Bill Clinton photo

Remarks at the Welcoming Ceremony for President Andres Pastrana of Colombia

October 28, 1998

President Pastrana, Mrs. Pastrana, members of the Colombia delegation, I am proud to welcome you to the United States and to the White House.

Two months ago when Andres Pastrana stood in historic Bolívar Plaza, the people of Colombia inaugurated not just a new President but a new spirit of hope: hope for change; hope for reconciliation; hope for the fulfillment of his citizens' most profound dreams.

President Pastrana was inspired to public service by his father, who was Colombia's President a generation ago, and by the enduring spirit of the liberator, Bolívar. He was already working for the public good while still a teenager, backpacking across the country to collect money for the poor and raising funds for young burn victims.

Now, Mr. President, as Colombia's leader, you have made it your mission to renew your country for all your citizens; to revive the economy; to lead in the global fight against narcotics; to bring relief and progress to people caught in the crossfire of violence among rebels, paramilitaries, and drug traffickers; to bring peace.

Colombia is the last site of major civil strife in our hemisphere. In recent years, the violence and suffering have grown; the struggle has become intertwined with the deadly drug trade. The conflict has claimed the lives of many dedicated public servants. It has forced Colombians to flee their homes and made it difficult for others to run their businesses and farms.

Mr. President, we admire your courage and determination to end the violence, to heal the wounds of the past, to build a better future. We call on the insurgents and paramilitaries to respond to your bold initiative for peace by ending terrorism, hostage taking, and support for drug traffickers.

All around the world today, men and women who have suffered too long from the poison of hatred are choosing the path of peace: in Ireland, in Bosnia, in Southern Africa, and Central America, now with renewed hope in the Middle East, and just this week with the agreement to end their longstanding conflict in Peru and Ecuador. With your leadership, Mr. President, peace can come to Colombia, too.

As you embark on your mission to build an honorable and enduring peace, count on the United States as a friend and partner. Count on us, too, as you work to bring prosperity to all Colombians. We will work together to create jobs and improve opportunities for both our peoples. We already are your largest trading partner and foreign investor. But there is much more we can do together. And as part of the extraordinary process of integration now taking place all across our hemisphere, we will work together, and with our other friends throughout the Americas, to uphold human rights, root out corruption, fight crime, advance education and health care, overcome poverty, and protect our common environment. We will work together to combat illegal drugs. We have worked together, but we must do more, for both our peoples have suffered greatly from the drug trade and its brutality. The battle against drugs is a common battle. It must unite our people, not divide them.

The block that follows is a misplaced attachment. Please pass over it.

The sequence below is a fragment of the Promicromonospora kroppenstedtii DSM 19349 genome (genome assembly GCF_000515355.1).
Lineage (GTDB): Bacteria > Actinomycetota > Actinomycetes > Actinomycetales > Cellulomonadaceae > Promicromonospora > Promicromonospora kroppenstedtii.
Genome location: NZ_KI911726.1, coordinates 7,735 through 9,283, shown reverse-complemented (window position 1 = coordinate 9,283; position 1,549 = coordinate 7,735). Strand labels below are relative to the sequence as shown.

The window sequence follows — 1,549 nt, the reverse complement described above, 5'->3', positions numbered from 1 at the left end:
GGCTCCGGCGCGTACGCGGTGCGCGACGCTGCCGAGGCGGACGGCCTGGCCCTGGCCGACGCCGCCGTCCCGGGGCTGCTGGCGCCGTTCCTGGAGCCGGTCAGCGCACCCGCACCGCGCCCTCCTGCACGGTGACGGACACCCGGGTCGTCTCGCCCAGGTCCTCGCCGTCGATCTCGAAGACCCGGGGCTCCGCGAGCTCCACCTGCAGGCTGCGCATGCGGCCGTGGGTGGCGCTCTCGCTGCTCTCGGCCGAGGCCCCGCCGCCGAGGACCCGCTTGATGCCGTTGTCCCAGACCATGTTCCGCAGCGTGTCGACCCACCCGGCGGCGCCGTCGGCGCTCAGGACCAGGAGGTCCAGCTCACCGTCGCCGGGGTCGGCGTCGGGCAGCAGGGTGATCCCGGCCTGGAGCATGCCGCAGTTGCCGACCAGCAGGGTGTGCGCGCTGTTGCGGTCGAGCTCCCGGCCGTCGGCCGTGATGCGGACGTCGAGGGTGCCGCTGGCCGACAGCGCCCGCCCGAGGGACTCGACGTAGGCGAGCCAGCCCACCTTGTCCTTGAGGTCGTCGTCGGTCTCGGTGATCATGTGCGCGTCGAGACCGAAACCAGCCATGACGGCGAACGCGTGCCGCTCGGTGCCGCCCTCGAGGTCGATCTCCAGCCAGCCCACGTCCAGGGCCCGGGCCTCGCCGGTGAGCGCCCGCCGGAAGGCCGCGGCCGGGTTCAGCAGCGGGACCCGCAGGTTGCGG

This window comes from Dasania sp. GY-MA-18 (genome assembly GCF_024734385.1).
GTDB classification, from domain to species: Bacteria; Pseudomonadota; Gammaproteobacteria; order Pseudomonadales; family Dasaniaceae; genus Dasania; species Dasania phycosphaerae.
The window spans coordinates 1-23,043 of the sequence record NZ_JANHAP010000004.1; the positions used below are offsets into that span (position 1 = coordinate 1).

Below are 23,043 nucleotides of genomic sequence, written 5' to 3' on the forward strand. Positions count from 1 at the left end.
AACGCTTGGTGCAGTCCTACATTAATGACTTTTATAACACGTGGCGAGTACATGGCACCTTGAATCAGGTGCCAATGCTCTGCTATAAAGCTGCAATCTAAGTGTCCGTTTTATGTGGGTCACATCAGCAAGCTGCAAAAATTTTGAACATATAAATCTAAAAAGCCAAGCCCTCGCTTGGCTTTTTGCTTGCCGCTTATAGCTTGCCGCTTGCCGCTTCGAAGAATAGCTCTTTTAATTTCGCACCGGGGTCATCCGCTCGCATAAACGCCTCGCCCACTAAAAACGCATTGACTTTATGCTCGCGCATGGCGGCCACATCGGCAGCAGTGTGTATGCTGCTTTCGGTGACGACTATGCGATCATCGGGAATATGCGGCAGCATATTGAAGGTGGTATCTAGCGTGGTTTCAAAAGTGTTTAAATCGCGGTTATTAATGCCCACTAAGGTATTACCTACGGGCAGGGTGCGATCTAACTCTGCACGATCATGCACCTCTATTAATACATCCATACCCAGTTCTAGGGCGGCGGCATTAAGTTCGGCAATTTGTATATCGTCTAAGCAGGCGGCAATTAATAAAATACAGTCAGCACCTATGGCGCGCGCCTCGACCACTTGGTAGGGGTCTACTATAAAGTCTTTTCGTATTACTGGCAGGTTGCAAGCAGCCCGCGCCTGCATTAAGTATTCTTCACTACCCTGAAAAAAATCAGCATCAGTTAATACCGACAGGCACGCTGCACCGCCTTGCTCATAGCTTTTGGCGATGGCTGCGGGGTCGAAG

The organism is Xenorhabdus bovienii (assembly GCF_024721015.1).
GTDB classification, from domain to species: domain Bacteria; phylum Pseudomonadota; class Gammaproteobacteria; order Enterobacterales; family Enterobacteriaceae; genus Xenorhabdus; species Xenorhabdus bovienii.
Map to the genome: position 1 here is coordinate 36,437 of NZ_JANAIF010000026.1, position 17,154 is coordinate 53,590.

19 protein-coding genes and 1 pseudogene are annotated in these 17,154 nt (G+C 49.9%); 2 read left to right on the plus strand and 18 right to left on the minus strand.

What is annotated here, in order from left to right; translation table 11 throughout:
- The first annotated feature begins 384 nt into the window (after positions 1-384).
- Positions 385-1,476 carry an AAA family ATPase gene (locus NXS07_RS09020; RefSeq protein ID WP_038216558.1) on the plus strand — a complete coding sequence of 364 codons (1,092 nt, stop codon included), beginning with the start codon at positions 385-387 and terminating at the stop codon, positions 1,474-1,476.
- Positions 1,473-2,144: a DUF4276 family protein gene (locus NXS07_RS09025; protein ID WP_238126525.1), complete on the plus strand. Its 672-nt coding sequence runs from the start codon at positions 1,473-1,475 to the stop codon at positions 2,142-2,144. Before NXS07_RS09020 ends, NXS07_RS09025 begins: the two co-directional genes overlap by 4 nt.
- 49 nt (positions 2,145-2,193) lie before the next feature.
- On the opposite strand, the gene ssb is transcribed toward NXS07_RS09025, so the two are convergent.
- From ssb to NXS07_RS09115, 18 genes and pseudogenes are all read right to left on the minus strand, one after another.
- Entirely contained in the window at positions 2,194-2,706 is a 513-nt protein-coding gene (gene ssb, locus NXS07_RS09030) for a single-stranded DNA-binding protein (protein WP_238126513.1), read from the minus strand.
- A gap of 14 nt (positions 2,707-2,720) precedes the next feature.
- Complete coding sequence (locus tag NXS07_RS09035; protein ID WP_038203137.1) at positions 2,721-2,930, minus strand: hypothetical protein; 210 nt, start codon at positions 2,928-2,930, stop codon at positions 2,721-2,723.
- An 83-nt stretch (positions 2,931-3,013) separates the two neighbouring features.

Colombians deserve normal lives. They deserve to live free in their homes with their families, to enjoy the phenomenal richness of their culture, the vallenato music, the paintings and sculptures of Botero, the fantastic writings of Gabriel Garcia Marquez.

Mr. President, we in the United States watched with pride as you took the oath of office in August, wearing the suit of clothes your father had worn when he was inaugurated President of Colombia 28 years ago. You said then, "This is not my day, but the day of all Colombians. Change begins today."

This is a new beginning for Colombia. It is also a new opportunity to strengthen the bonds between our peoples. So let us begin today. Again, Mr. President, welcome, and welcome back to the White House.

NOTE: President Clinton spoke at 9:50 a.m. on the South Lawn at the White House, where President Pastrana was accorded a formal welcome with full military honors. In his remarks, he referred to President Pastrana's wife, Nohra. The transcript released by the Office of the Press Secretary also included the remarks of President Pastrana.

William J. Clinton, Remarks at the Welcoming Ceremony for President Andres Pastrana of Colombia Online by Gerhard Peters and John T. Woolley, The American Presidency Project

Filed Under



Washington, DC

Simple Search of Our Archives